The Independent Critic's "Best of 2020!"
There's almost no doubt that 2020 has been the year that changed cinema. It's yet to be determined if that change is for the worse or for the better, but with a worldwide pandemic not yet in our rear-view mirror this is the year when streaming releases became normalized and a good number of this year's best films made no more than a few bucks in theaters while most of us sat on our butts and watched them in the comfort and safety of our homes.
If you're a regular reader, then you already know that I began my own year in rehab from a major illness and limb amputation that kept me mostly down and out until mid-March of this year. It was only a couple of weeks later that the COVID-19 pandemic hit America full force and shuttered a good majority of the nation's theaters. I saw a handful of films while I could and have seen a couple since in controlled situations, but for the most part my "Best of 2020" list comes from those films I watched via streaming, screeners, or my own hard-earned bucks.
I'm an "indie" critic anyway. It's not particularly unusual for me to watch a lot of films at home. It's also not particularly unusual for at least half of my year-end review to come from films even my peers in the Indiana Film Journalists Association haven't seen. In fact, what may be most surprising this year is that my year-end list is rather ordinary in terms of it being films that we actually all did see or at least have the ability to see.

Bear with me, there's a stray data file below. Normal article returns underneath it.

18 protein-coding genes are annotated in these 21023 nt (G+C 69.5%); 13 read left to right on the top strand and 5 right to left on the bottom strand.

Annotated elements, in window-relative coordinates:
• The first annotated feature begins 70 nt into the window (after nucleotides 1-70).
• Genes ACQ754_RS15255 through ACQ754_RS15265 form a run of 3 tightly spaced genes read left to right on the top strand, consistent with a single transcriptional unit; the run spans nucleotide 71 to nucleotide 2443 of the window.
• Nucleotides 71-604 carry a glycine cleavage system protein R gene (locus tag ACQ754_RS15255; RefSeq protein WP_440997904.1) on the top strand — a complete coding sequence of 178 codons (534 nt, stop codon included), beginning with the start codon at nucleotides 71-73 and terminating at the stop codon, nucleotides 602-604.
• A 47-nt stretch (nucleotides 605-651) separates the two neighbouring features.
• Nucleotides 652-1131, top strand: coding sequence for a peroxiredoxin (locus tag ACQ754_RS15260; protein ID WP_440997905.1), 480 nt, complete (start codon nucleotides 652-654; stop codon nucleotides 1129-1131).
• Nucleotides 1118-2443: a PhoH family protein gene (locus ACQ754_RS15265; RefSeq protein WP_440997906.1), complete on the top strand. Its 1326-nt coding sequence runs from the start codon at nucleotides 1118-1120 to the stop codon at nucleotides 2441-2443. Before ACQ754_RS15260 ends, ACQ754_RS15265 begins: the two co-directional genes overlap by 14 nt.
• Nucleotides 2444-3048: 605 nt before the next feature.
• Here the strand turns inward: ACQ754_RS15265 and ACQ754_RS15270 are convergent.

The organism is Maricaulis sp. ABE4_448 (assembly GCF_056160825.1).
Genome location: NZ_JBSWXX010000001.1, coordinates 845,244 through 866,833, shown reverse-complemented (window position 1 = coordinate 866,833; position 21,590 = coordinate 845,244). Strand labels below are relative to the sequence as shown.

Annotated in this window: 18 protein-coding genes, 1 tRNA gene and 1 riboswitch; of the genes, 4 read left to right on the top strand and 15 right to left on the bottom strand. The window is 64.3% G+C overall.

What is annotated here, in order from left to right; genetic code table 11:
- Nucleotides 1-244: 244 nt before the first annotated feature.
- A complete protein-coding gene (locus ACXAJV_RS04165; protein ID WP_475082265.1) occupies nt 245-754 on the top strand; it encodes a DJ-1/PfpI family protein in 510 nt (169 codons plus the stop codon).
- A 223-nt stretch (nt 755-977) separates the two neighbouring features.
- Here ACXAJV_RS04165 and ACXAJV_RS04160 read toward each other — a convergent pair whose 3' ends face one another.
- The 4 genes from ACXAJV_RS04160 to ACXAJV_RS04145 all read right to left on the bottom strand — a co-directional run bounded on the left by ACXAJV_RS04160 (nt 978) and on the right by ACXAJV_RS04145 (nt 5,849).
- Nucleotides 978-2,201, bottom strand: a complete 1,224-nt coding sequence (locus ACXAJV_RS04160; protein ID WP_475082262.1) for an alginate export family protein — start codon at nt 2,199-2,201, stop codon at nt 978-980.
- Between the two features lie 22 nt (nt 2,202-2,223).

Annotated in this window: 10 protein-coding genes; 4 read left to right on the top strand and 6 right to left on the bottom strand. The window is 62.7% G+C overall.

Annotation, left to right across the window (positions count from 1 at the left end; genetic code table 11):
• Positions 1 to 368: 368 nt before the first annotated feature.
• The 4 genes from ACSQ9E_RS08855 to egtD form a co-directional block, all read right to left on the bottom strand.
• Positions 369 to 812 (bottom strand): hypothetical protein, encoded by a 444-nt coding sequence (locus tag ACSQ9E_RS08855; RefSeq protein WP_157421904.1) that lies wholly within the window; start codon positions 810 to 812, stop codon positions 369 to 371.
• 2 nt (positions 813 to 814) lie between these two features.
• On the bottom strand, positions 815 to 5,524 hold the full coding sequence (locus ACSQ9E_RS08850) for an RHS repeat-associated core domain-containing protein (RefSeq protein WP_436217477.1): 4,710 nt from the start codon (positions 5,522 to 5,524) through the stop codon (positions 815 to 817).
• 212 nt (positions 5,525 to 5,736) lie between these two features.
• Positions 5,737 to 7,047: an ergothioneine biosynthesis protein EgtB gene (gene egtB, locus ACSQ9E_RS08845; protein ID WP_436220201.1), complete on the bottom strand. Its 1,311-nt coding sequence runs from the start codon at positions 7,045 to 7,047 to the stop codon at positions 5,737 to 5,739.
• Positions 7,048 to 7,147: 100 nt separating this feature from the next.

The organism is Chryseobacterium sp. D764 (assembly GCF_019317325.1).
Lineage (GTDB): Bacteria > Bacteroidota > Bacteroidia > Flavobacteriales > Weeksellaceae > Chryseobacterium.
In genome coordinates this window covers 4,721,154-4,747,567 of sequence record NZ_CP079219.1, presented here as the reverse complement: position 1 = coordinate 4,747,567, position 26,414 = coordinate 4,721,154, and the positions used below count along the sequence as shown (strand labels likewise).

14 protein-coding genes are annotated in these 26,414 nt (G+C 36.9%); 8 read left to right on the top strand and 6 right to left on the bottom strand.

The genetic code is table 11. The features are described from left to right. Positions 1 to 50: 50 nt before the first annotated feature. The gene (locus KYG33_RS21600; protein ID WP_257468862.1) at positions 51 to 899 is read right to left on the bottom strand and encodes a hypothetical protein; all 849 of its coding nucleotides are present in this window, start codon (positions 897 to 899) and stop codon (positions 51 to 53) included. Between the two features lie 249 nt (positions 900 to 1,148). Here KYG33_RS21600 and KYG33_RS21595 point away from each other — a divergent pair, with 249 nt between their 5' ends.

There are those filmmakers who thought they could defy the odds. I'm looking at you Christopher Nolan! They were, for the most part, wrong. With a vaccine slowly making its way into our lives, I have complete faith that something resembling normalcy will return. I'm not entirely convinced that moviegoing as we knew it will return. I'd love to think this means we'll see a return of more modestly budgeted films not dependent on bigger screens. I'd also love to think that this means movie theater owners will return to actually emphasizing the moviegoing experience.
For now, this is my "Best of 2020" year-end review. Unlike some years when you likely hadn't seen a good majority of my list yet, many of these films either have or will be playing in your living room in the near future. You should check them out.